After four fights in 2014, Robbie Lawler is ready for a little family time. | Photo: Jeff Sherwood/Sherdog.com
Robbie Lawler defeated Johny Hendricks via split decision at UFC 181 last weekend, earning his first title inside the Octagon of Ultimate Fighting Championship.
The win was special for multiple reasons, as it not only rectified Lawler’s loss to Hendricks at UFC 171, but also brought the first UFC title to his training camp, American Top Team. With the victory, Lawler now hopes to enjoy the fruits of his labor in Coconut Creek, Fla., by taking some time off to be with his family.
“It’s starting to sink in a little bit. I went to the gym and everyone was excited. The whole place was chanting. It’s awesome to be a part of it,” Lawler said during a Monday appearance on Sherdog Radio Network’s “Beatdown” show. “I would like to relax, but obviously I want to work on some things and get better as a fighter. I would like to have some time to spend with my family, so I want to fight again maybe in late May, June or July. The bosses might have something to say about that, so we will see what happens.”
Lawler has never allowed setbacks to deter him from his goal of becoming a UFC champion, not even after parting ways with the promotion in 2004 following three losses in four bouts. That move forced “Ruthless” to begin taking fights on the regional scene, slowly working his way back to the UFC.
“I always believed in myself and believed I was capable of doing great things and winning world titles, but first you have to get to those positions,” Lawler said. “It was definitely tough during the down times to believe in yourself, but I just kept trying to get better and that’s what I did. I never gave up and never made excuses.”
Now, Lawler finds himself atop the welterweight division, with a third fight against Hendricks looming. The current champion feels as if a third tilt would end much like the second, with UFC President Dana White wrapping the belt around his waist.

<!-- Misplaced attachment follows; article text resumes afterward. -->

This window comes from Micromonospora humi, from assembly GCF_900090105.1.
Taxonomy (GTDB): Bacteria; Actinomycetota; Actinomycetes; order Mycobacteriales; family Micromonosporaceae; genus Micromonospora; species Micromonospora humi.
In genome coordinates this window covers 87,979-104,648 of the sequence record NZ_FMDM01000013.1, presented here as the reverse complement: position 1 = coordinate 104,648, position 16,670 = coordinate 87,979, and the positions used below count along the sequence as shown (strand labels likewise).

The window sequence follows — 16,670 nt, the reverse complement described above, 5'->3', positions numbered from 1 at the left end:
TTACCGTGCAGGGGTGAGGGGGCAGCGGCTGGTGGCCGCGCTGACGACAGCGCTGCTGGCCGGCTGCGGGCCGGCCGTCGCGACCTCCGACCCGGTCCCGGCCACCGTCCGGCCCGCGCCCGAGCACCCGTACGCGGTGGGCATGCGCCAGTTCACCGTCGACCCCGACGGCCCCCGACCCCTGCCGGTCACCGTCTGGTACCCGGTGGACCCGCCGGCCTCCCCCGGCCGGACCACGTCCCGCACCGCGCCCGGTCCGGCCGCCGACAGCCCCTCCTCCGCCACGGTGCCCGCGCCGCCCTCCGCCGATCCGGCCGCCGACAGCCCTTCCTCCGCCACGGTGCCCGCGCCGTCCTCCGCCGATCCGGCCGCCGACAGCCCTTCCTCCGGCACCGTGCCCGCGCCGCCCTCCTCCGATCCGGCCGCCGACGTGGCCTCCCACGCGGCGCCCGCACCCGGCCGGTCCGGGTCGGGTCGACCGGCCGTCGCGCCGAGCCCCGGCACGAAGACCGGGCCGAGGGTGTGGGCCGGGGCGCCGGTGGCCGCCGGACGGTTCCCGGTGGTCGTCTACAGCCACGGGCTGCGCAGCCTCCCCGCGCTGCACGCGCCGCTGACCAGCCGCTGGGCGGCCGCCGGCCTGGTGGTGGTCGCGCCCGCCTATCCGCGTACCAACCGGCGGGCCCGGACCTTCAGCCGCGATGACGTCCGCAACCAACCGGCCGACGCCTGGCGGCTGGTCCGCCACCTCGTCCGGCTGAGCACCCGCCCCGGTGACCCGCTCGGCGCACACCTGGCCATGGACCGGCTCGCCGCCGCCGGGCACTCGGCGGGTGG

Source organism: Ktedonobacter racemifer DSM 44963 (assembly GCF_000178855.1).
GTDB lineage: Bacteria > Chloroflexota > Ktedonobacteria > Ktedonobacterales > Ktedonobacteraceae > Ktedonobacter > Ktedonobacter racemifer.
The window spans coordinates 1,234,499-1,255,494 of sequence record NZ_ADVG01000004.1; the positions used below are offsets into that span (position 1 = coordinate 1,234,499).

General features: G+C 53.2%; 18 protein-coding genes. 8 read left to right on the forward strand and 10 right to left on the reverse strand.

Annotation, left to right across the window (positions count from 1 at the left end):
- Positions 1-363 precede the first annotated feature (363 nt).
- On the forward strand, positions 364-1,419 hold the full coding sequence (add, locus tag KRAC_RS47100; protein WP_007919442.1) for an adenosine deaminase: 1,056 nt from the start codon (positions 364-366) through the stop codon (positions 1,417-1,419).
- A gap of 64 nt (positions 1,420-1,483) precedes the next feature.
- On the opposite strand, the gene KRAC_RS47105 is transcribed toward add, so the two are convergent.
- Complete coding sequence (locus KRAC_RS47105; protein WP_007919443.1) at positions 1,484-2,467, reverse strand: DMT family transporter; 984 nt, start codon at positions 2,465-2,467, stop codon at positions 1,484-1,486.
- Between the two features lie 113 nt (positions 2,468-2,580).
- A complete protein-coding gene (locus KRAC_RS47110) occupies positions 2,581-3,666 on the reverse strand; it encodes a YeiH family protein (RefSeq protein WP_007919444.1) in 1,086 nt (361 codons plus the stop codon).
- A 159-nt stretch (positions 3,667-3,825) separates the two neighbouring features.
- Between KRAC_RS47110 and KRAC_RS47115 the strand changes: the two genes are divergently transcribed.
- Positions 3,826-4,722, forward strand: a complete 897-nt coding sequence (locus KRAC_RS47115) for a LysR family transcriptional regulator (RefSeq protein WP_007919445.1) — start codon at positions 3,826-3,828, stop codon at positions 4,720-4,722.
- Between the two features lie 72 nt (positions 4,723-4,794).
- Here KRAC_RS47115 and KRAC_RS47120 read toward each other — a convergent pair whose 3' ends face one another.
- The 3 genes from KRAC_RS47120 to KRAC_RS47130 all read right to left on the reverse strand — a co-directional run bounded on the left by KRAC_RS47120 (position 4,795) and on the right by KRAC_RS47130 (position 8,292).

“I’m very confident in my skills and think, if we fought again, I would win,” Lawler said. “Johny is a hell of a fighter, a hell of a competitor, and I look forward to meeting him again. Now that we have each won one apiece -- and they were close fights -- I think we need to figure this one out.”
Also in the mix is Rory MacDonald, who was anointed No.1 contender by White following an impressive victory over Tarec Saffiedine in October. While Lawler didn’t speculate on his first title defense, he did place his trust in those who control the matchmaking decisions.
“If the bosses think that makes sense and that’s the fight everyone wants to see I’m sure they will make it happen, but I’m just relaxing right now. I’m not even thinking about that.” Lawler said. “I’m sure Dana, Lorenzo [Fertitta], Joe [Silva], and Sean [Shelby] will put their heads together and we will see what happens.”
Lawler felt his performance late in the five-round scrap on Saturday was the difference maker, referencing an explosive sequence in the final seconds that ended with Lawler staring a hole right through Hendricks. In the first meeting, Hendricks was the competitor who took control late, en route to defending the title.
“It felt a lot like the first fight. Who’s going to win this last round? Who’s going to cement their place and win the title? I just felt like I went out there and looked to finish. That’s what I tried to do -- I tried to hurt him, tried to finish and win that title,” Lawler said. “That was just a mental spot, just keep moving forward, keep fighting. It was a good thing I wasn’t throwing punches still, I was just so excited and my body was ready to go. It was weird.”
When it came time for Bruce Buffer to read the judges’ scorecards, Lawler was confident his name was going to be announced, listing the overall damage done to Hendricks’ body as a key. Nonetheless, the 32-year-old is aware just how close the fight ended up, crediting Hendricks’ ability of stealing rounds with his grappling.
“I was confident. I felt like I did a lot of damage, ducked a lot of shots, landed a lot of knees and kicks,” Lawler said. “Obviously, Johny’s a competitor. He does a great job of winning rounds, but I just felt like I was the one doing the most damage out there. It was a close fight.”